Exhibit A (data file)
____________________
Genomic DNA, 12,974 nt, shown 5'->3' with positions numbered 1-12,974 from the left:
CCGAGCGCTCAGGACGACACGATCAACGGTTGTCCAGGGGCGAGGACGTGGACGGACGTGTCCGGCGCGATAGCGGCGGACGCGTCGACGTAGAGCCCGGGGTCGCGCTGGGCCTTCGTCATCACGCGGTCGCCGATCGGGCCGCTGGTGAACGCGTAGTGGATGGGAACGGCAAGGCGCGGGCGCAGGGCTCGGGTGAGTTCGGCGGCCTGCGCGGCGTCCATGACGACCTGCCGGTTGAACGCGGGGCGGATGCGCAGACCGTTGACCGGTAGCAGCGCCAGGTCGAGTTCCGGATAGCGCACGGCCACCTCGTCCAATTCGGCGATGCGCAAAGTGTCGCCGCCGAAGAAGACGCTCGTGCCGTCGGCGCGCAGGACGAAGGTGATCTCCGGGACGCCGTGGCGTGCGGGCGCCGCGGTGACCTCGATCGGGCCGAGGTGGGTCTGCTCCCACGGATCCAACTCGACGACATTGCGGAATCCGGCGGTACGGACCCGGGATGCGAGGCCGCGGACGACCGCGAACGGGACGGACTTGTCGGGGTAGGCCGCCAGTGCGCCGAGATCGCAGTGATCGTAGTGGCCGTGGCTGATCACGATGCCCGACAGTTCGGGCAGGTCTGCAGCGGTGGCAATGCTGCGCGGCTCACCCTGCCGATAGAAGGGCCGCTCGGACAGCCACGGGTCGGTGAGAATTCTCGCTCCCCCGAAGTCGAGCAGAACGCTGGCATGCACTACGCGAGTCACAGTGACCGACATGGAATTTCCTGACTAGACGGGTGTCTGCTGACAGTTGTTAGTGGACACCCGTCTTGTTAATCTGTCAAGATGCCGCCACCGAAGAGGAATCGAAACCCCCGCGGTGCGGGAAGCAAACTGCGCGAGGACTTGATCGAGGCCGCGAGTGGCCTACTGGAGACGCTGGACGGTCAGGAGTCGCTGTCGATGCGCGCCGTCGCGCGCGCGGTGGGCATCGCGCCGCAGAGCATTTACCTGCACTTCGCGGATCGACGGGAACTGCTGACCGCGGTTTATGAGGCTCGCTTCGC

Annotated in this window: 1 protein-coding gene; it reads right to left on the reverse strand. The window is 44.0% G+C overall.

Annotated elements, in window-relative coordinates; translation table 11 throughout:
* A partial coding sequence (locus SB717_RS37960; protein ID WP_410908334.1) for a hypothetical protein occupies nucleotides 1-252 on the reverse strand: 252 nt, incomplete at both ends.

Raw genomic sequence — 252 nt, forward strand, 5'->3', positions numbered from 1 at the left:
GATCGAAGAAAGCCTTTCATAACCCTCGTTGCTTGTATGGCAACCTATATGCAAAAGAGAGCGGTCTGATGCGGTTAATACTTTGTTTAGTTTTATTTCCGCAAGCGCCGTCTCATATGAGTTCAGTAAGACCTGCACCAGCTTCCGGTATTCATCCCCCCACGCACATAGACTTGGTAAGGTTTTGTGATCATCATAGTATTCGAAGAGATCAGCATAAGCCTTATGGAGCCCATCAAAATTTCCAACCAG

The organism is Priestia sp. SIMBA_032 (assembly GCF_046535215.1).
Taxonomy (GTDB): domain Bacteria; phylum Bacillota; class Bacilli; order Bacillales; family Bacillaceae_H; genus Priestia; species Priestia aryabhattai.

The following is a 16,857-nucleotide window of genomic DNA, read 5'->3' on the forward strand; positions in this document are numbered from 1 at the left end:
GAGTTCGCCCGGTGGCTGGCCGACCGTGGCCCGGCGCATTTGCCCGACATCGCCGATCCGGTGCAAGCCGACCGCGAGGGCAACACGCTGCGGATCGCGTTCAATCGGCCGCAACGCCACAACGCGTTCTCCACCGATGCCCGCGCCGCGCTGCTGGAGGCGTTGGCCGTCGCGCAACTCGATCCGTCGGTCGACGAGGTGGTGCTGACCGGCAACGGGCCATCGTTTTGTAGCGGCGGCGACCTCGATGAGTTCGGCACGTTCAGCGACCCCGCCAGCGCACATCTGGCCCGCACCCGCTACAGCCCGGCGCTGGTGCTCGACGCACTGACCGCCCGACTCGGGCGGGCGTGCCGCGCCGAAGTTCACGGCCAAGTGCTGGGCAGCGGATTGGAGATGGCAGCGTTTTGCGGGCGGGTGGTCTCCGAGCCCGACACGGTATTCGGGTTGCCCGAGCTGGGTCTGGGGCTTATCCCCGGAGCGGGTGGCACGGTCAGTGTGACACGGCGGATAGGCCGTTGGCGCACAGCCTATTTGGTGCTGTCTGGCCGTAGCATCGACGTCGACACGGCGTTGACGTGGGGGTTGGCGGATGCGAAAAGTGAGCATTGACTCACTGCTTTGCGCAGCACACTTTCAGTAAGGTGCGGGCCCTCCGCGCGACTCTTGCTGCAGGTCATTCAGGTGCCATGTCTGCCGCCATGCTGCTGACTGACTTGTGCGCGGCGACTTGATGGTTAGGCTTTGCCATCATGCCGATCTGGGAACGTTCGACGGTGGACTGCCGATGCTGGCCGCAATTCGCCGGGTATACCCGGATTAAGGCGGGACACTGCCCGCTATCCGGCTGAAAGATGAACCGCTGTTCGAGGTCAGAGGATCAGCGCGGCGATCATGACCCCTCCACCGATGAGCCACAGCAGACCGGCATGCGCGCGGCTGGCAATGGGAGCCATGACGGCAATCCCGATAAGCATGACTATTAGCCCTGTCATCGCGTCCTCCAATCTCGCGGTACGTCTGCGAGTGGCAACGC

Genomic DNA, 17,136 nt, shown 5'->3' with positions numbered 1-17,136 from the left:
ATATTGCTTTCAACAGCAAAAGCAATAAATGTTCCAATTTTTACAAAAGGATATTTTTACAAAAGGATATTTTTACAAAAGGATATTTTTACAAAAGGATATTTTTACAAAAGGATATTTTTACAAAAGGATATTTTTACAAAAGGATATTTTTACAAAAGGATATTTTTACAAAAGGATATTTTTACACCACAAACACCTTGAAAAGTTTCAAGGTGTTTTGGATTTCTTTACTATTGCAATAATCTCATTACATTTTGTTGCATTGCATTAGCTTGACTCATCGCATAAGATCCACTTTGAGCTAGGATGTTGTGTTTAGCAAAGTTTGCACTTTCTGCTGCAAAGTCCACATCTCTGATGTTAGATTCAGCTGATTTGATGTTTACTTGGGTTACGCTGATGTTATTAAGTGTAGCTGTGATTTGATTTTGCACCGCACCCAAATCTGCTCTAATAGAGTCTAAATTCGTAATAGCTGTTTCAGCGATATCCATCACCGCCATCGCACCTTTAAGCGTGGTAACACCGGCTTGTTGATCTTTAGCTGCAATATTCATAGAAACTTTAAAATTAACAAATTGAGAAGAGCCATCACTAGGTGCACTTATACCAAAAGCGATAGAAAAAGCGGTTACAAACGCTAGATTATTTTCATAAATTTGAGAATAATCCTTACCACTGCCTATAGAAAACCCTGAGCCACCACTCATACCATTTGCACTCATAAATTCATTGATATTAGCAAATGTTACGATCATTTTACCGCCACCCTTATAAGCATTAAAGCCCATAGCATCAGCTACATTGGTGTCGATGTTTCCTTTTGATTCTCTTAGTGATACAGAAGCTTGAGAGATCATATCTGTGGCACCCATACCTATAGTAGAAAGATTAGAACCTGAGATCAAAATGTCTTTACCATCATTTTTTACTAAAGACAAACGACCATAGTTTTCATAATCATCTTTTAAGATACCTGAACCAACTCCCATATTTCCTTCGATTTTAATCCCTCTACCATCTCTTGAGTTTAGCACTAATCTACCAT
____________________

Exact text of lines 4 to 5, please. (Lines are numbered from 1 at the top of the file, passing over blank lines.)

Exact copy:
Annotated elements, in window-relative coordinates; translation table 11 throughout:
* A partial coding sequence (locus SB717_RS37960; protein ID WP_410908334.1) for a hypothetical protein occupies nucleotides 1-252 on the reverse strand: 252 nt, incomplete at both ends.